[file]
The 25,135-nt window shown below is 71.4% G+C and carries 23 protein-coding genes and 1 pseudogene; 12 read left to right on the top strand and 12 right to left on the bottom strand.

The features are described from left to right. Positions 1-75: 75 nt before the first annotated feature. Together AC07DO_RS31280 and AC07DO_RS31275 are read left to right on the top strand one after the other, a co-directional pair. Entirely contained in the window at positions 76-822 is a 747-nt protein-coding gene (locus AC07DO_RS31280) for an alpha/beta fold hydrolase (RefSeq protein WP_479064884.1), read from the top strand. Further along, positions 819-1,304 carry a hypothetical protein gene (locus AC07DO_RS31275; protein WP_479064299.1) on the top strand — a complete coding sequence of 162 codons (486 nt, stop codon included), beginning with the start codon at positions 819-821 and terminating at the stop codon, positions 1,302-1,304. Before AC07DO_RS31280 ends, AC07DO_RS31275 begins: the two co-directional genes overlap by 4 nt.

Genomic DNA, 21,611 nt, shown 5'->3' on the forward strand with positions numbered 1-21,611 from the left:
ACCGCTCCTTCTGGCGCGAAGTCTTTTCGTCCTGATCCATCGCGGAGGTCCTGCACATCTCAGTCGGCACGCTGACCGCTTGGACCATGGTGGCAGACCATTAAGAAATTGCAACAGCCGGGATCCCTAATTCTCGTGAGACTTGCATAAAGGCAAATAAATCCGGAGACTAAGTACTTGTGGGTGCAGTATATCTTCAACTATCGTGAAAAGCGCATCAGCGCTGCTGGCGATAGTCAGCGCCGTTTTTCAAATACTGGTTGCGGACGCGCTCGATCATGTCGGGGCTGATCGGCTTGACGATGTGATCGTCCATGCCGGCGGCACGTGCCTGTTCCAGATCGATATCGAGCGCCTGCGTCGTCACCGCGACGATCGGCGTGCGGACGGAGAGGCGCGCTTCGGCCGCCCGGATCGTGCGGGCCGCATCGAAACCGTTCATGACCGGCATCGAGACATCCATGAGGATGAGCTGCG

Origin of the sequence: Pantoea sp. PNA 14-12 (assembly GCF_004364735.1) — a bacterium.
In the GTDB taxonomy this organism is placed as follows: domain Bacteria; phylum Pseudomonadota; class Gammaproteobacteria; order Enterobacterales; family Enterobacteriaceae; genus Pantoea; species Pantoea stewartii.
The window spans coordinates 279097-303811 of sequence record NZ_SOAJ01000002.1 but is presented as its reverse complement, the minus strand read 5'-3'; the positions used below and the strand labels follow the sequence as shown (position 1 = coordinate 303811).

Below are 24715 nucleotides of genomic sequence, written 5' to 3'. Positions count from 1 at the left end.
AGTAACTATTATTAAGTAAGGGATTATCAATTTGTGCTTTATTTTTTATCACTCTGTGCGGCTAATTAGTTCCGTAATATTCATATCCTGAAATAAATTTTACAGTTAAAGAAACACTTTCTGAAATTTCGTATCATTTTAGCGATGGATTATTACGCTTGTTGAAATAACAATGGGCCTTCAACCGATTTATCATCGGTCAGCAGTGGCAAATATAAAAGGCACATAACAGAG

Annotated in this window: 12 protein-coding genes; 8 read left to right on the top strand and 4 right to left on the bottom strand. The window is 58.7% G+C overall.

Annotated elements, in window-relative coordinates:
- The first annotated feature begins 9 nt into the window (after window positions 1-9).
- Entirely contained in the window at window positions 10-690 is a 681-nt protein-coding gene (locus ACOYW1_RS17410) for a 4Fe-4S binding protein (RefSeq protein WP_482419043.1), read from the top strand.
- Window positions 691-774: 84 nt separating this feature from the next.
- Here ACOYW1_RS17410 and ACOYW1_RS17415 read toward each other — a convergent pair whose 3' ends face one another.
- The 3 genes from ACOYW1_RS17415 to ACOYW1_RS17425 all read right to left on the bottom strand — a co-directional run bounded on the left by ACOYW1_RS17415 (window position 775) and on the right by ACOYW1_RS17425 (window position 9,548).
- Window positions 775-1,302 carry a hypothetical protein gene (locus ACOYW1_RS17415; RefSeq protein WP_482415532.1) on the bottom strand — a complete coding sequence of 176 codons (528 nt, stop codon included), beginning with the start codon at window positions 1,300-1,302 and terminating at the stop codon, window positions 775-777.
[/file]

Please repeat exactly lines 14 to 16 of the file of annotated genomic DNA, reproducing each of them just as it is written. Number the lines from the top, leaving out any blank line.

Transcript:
- Window positions 691-774: 84 nt separating this feature from the next.
- Here ACOYW1_RS17410 and ACOYW1_RS17415 read toward each other — a convergent pair whose 3' ends face one another.
- The 3 genes from ACOYW1_RS17415 to ACOYW1_RS17425 all read right to left on the bottom strand — a co-directional run bounded on the left by ACOYW1_RS17415 (window position 775) and on the right by ACOYW1_RS17425 (window position 9,548).